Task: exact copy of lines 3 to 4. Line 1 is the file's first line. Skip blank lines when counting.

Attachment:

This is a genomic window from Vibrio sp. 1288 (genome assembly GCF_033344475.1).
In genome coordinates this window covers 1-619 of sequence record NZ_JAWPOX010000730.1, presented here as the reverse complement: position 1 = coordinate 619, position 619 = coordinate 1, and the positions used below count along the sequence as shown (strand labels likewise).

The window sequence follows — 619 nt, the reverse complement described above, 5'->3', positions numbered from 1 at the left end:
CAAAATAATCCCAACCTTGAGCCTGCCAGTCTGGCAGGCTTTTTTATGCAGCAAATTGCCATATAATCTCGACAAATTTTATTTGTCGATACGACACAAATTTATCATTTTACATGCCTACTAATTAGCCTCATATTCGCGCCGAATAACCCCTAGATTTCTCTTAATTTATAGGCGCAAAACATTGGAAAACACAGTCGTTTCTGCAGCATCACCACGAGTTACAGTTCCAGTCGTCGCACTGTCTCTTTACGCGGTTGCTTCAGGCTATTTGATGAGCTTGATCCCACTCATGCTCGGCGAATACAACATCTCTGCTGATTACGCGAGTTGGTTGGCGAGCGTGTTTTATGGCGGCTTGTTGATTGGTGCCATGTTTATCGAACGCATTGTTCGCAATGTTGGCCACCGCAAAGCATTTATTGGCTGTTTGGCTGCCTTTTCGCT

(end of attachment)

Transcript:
The window sequence follows — 619 nt, the reverse complement described above, 5'->3', positions numbered from 1 at the left end:
CAAAATAATCCCAACCTTGAGCCTGCCAGTCTGGCAGGCTTTTTTATGCAGCAAATTGCCATATAATCTCGACAAATTTTATTTGTCGATACGACACAAATTTATCATTTTACATGCCTACTAATTAGCCTCATATTCGCGCCGAATAACCCCTAGATTTCTCTTAATTTATAGGCGCAAAACATTGGAAAACACAGTCGTTTCTGCAGCATCACCACGAGTTACAGTTCCAGTCGTCGCACTGTCTCTTTACGCGGTTGCTTCAGGCTATTTGATGAGCTTGATCCCACTCATGCTCGGCGAATACAACATCTCTGCTGATTACGCGAGTTGGTTGGCGAGCGTGTTTTATGGCGGCTTGTTGATTGGTGCCATGTTTATCGAACGCATTGTTCGCAATGTTGGCCACCGCAAAGCATTTATTGGCTGTTTGGCTGCCTTTTCGCT